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yeah, you were right, it´s actually 1/2 at z=0, just checked, I´ve tried separating the original integral in 2 different integrals and trying different contours but still I get nothing, shame there isn´t something similar in the internet, at least from what I have searched.

And referring to the second post, it seems reasonable that it has the value 1/2 at t=1, as it is similar to the discontuinity of a heaviside step function at 0, which has average value 1/2 as well.

What options you have depend on what mathematical tools you are comfortable using. If you really want to do the inverse transform as an integral, then you need to be clever. Also, I don' think you can split up the integrand into the sum of the three terms, because each of those terms isn't integrable. If you manage to do this integral, please post your solution. It will be interesting to see how you do it.

If it were me, I wouldn't try to evaluate the inversion integral at all. The tools I would use are typically learned in a course or book on Signals and Systems. Basically, I would use properties of Fourier transforms and the Fourier transforms of known functions. The tricky part is that I would actually split the integrand into the sum of the three terms. Why can I do this, when above I said that each term by itself isn't integrable? Because I am doing what all electric engineers do and allow functions and their Fourier transforms to be generalized functions; note that electric engineers usually do not explicitly state that this is what they are doing, so it can be confusing sometimes.

A good example is the Fourier transform that you need for this problem. Consider the function ##\mathrm{sign}(t)##, where ##\mathrm{sign}(t)=1## for ##t>0## and ##\mathrm{sign}(t)=-1## for ##t<0##. If you try to use the standard integral definition for the Fourier transform you will find that the integral does not converge. However, (and this can be made rigorous), you can allow the Fourier transform to be a generalized function and you find that the Fourier transform of ##\mathrm{sign}(t)## is ##\frac{2}{i\omega}##. If you do this rigorously then you need to add some details about how to handle the singularity at ##\omega=0##, but engineers usually don't worry about it.

There are then two properties that you would need. First some notation: let ##f(t)## be an arbitrary function and ##\mathcal{F}\left[ f(t) \right] = F(\omega) = \int_{-\infty}^{\infty} e^{-i\omega t} f(t)\, dt ## its Fourier transform. Then the properties you need are
$$\begin{eqnarray*} \mathcal{F}\left[ f(t-\tau) \right] & = & e^{-i \omega \tau} F(\omega) \\ \mathcal{F}\left[t f(t) \right] & = & i \frac{d}{d\omega} F(\omega) \end{eqnarray*}$$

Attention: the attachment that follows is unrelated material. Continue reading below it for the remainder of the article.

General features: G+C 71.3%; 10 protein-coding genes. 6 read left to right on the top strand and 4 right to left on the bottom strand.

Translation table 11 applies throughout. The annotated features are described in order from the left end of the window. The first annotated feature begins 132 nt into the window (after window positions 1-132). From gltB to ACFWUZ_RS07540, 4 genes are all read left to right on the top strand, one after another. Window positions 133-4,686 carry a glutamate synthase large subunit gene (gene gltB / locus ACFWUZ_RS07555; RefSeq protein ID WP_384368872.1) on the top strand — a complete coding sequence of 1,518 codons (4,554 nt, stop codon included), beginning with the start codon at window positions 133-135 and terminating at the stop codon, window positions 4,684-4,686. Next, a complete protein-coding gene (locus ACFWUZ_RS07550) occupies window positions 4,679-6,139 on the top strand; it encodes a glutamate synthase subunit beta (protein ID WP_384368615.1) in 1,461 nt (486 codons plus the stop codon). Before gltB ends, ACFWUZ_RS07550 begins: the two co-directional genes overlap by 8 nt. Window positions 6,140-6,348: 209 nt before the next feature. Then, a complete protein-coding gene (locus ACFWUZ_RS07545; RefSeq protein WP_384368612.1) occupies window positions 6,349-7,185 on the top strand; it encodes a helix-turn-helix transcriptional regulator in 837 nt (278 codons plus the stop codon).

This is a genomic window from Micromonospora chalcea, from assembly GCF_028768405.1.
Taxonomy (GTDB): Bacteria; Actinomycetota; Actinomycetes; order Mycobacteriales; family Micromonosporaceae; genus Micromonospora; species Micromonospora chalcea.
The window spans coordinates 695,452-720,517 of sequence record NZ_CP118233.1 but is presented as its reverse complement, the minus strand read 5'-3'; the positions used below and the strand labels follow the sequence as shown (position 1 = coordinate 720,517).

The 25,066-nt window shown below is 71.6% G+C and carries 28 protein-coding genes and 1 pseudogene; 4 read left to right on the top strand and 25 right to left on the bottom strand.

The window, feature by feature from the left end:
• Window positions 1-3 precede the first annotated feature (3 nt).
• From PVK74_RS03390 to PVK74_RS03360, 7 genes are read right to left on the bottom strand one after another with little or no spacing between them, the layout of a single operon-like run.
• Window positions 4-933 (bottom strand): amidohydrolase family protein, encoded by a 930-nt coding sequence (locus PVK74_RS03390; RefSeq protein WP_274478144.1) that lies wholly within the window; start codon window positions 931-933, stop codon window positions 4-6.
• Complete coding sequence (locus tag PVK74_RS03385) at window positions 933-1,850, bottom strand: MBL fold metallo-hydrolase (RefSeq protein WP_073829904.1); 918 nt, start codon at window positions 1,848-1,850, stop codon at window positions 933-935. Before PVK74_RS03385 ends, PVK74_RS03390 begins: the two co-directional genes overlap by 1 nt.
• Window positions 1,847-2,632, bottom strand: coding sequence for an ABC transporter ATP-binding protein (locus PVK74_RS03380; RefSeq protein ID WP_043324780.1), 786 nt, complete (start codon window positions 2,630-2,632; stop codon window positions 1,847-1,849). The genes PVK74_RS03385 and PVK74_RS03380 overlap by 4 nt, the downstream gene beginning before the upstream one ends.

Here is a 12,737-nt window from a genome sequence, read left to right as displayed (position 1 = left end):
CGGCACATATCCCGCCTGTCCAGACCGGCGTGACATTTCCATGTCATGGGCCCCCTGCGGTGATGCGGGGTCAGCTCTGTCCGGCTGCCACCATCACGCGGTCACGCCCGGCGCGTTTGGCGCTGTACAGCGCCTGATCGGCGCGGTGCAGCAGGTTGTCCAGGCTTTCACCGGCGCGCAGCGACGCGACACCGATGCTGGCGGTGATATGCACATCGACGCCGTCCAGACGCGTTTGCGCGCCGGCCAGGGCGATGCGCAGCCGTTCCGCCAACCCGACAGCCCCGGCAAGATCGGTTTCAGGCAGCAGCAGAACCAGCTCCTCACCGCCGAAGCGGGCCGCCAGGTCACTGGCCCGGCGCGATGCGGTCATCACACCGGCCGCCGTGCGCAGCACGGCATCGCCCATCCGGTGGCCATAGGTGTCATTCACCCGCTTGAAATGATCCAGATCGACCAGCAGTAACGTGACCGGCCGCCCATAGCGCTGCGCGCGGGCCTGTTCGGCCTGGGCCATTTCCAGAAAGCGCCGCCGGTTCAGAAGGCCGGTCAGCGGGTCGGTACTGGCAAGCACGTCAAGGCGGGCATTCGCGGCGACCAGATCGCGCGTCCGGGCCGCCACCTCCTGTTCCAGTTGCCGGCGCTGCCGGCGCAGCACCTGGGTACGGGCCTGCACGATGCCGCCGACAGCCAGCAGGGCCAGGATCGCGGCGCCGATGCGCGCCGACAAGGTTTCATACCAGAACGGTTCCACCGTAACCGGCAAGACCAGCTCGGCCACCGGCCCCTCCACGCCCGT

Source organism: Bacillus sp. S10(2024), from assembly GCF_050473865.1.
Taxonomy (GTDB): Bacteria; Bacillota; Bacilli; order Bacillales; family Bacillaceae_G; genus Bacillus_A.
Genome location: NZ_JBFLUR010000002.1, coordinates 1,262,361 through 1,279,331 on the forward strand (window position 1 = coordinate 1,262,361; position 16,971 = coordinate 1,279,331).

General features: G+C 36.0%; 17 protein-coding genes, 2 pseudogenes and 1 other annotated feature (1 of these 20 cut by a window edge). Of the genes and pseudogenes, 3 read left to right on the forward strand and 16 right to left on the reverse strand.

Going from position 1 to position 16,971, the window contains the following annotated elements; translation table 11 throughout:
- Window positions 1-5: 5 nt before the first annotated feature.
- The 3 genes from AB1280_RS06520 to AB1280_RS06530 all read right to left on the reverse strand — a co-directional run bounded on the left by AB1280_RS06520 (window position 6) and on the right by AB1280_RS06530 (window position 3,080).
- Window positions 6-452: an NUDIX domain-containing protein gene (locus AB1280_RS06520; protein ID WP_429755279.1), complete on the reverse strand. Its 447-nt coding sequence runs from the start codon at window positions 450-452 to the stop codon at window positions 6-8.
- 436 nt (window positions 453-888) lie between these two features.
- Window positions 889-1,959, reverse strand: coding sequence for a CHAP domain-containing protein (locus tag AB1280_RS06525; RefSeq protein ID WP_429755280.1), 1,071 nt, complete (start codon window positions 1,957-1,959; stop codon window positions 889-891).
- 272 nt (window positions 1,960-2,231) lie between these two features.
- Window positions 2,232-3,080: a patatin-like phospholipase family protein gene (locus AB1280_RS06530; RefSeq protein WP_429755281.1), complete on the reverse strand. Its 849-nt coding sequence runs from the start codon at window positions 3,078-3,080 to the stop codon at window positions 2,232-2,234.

Here is an example for one term, where I find the inverse transform of ##e^{-i\omega} /\omega^2##. Start with
$$\mathcal{F}\left[ \mathrm{sign}(t) \right] = \frac{2}{i \omega}.$$
Now we try to use the properties above to make the right hand side look like the our desired transform. First, use the second property above to get,
$$\mathcal{F}\left[t\, \mathrm{sign}(t) \right] = i \frac{d}{d\omega} \frac{2}{i \omega} = - \frac{2}{\omega^2}.$$
We are almost there. Now use the first property above,
$$\mathcal{F}\left[(t-1) \,\mathrm{sign}(t-1) \right] = - e^{-i\omega} \frac{2}{\omega^2}.$$
Finally, just divide both sides by ##-2##,
$$\mathcal{F}\left[\frac{1}{2}(1 - t)\, \mathrm{sign}(t-1) \right] = e^{-i\omega} \frac{1}{\omega^2}.$$
Letting ##\mathcal{F}^{-1}## denote the inverse transform, we have
$$\mathcal{F}^{-1}\left[ e^{-i\omega} \frac{1}{\omega^2} \right] = \frac{1}{2}(1-t)\, \mathrm{sign}(t-1) .$$

The other terms can then be found using the same approach. If you work through this, it would be great if you can show us your work.

Jason

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actually I was thinking about splitting into 2 integrals, which would be like this: $$\frac {1}{2\pi} (i \oint_C \frac {e^{iz(x-1)}}{z} \, dz + \oint_C \frac {e^{iz(x-1)}-e^{izx}}{z^2} \, dz) =\frac{1}{2\pi}(I_1+I_2)= \mathfrak {F^{-1}}(f(z))$$
The first integral is rather common and solvable with a semicircle contour using an indented contour, whereas ##I_2## is hard considering that for ##0<x<1## we need to close the contour for the separate integrals, to show that they do not diverge at the semicircle path. Considering it has a simple pole this time at z=0, we would need to compute its cauchy principal value, or use a contour which encloses the contour, but well, that is the hard part.